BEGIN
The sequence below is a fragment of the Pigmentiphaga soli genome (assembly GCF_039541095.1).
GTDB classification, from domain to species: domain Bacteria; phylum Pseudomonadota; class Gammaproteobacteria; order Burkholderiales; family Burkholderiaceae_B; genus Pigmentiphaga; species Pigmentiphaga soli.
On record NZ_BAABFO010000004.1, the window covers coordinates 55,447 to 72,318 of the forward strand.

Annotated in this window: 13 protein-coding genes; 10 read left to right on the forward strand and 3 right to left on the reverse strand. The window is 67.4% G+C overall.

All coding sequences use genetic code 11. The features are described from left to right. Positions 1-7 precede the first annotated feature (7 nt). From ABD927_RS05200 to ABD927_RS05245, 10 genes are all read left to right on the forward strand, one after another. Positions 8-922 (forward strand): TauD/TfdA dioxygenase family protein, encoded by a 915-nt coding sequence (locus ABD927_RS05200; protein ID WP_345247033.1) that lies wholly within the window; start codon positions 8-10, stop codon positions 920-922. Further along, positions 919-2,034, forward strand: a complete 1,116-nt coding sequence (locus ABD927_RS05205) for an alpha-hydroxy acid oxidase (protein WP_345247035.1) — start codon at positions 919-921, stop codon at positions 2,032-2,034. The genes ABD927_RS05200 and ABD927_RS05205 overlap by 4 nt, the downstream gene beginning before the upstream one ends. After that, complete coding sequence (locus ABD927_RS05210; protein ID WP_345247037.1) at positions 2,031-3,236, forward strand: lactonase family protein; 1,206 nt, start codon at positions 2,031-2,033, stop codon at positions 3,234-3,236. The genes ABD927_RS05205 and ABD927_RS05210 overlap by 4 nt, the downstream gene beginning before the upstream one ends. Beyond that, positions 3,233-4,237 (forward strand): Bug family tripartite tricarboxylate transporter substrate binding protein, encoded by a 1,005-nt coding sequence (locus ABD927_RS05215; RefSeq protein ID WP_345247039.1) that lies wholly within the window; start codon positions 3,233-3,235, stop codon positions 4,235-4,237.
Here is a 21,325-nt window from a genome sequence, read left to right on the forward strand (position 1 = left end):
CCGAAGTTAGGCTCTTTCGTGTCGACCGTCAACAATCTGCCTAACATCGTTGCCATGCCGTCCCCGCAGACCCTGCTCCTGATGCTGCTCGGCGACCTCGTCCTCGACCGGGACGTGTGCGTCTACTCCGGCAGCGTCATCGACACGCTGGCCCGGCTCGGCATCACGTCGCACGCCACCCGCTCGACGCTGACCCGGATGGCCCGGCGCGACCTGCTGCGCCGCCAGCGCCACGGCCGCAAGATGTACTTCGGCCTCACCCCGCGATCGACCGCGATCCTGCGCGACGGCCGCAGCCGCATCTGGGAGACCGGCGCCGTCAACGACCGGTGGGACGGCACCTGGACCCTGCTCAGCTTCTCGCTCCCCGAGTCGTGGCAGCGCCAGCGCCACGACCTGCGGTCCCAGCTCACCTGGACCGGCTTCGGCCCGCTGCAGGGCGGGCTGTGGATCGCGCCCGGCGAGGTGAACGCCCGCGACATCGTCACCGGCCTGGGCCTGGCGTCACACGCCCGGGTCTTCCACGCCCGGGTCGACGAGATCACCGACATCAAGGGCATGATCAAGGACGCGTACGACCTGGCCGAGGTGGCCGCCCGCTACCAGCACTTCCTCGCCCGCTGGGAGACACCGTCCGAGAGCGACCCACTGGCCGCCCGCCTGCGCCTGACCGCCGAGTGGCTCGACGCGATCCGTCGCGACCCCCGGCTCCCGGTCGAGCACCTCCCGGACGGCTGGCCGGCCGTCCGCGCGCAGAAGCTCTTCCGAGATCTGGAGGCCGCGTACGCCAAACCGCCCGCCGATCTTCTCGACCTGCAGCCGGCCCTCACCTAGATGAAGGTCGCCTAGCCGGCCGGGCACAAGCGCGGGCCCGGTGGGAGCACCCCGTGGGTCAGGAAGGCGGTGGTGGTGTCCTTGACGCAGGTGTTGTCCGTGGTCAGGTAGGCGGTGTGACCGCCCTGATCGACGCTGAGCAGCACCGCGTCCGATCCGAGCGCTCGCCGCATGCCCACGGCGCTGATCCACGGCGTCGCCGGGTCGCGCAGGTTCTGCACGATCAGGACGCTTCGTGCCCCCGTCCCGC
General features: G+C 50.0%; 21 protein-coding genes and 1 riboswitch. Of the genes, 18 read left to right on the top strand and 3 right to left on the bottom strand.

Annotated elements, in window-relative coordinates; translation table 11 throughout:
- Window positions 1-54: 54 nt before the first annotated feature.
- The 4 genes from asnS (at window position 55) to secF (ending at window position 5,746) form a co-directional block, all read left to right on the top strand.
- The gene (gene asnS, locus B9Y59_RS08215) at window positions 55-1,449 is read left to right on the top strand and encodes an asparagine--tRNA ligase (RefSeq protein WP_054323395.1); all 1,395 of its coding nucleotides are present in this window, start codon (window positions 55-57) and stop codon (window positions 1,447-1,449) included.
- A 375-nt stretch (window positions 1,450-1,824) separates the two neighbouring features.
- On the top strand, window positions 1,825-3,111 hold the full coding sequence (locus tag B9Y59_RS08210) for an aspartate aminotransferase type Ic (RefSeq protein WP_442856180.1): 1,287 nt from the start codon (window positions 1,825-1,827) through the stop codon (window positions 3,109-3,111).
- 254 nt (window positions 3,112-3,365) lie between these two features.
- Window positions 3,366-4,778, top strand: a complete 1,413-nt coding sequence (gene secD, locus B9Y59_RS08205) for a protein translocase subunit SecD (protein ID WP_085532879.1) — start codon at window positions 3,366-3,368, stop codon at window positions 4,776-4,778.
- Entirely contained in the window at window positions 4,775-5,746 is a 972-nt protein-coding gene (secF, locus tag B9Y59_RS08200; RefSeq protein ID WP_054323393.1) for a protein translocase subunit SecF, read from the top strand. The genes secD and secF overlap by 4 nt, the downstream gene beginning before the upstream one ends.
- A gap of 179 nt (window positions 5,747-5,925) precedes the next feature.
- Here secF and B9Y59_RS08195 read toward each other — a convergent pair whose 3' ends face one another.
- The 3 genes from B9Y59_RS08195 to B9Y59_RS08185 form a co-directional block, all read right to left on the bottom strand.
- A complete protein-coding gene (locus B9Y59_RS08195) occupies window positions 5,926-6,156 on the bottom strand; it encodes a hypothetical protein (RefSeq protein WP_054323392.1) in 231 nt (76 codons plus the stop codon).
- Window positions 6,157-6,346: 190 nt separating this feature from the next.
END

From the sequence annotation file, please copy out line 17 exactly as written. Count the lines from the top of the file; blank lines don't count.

- Entirely contained in the window at window positions 4,775-5,746 is a 972-nt protein-coding gene (secF, locus tag B9Y59_RS08200; RefSeq protein ID WP_054323393.1) for a protein translocase subunit SecF, read from the top strand. The genes secD and secF overlap by 4 nt, the downstream gene beginning before the upstream one ends.